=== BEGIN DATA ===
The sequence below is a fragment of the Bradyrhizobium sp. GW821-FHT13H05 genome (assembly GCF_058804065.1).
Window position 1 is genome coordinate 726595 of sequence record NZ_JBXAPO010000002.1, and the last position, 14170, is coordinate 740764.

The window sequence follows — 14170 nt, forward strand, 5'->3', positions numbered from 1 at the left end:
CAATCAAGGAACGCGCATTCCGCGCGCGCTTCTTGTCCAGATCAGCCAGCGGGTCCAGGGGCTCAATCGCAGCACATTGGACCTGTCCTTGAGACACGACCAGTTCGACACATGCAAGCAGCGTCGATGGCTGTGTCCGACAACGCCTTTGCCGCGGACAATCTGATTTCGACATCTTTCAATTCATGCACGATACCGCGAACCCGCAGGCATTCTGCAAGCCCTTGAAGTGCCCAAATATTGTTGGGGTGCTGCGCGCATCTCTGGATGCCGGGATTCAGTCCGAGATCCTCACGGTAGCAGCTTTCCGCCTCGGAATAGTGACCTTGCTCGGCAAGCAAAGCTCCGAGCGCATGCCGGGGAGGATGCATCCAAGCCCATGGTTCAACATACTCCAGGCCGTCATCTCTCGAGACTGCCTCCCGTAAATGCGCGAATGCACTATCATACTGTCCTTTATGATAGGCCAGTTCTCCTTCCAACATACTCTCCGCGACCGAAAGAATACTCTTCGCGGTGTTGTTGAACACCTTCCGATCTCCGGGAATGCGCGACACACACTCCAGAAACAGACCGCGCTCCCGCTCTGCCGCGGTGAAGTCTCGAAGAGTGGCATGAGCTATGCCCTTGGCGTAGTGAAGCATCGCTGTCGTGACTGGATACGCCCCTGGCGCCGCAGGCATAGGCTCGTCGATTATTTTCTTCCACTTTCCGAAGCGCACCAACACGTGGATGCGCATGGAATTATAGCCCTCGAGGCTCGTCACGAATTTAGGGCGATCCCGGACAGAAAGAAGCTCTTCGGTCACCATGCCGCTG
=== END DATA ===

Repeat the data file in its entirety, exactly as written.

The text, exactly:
The sequence below is a fragment of the Bradyrhizobium sp. GW821-FHT13H05 genome (assembly GCF_058804065.1).
Window position 1 is genome coordinate 726595 of sequence record NZ_JBXAPO010000002.1, and the last position, 14170, is coordinate 740764.

The window sequence follows — 14170 nt, forward strand, 5'->3', positions numbered from 1 at the left end:
CAATCAAGGAACGCGCATTCCGCGCGCGCTTCTTGTCCAGATCAGCCAGCGGGTCCAGGGGCTCAATCGCAGCACATTGGACCTGTCCTTGAGACACGACCAGTTCGACACATGCAAGCAGCGTCGATGGCTGTGTCCGACAACGCCTTTGCCGCGGACAATCTGATTTCGACATCTTTCAATTCATGCACGATACCGCGAACCCGCAGGCATTCTGCAAGCCCTTGAAGTGCCCAAATATTGTTGGGGTGCTGCGCGCATCTCTGGATGCCGGGATTCAGTCCGAGATCCTCACGGTAGCAGCTTTCCGCCTCGGAATAGTGACCTTGCTCGGCAAGCAAAGCTCCGAGCGCATGCCGGGGAGGATGCATCCAAGCCCATGGTTCAACATACTCCAGGCCGTCATCTCTCGAGACTGCCTCCCGTAAATGCGCGAATGCACTATCATACTGTCCTTTATGATAGGCCAGTTCTCCTTCCAACATACTCTCCGCGACCGAAAGAATACTCTTCGCGGTGTTGTTGAACACCTTCCGATCTCCGGGAATGCGCGACACACACTCCAGAAACAGACCGCGCTCCCGCTCTGCCGCGGTGAAGTCTCGAAGAGTGGCATGAGCTATGCCCTTGGCGTAGTGAAGCATCGCTGTCGTGACTGGATACGCCCCTGGCGCCGCAGGCATAGGCTCGTCGATTATTTTCTTCCACTTTCCGAAGCGCACCAACACGTGGATGCGCATGGAATTATAGCCCTCGAGGCTCGTCACGAATTTAGGGCGATCCCGGACAGAAAGAAGCTCTTCGGTCACCATGCCGCTG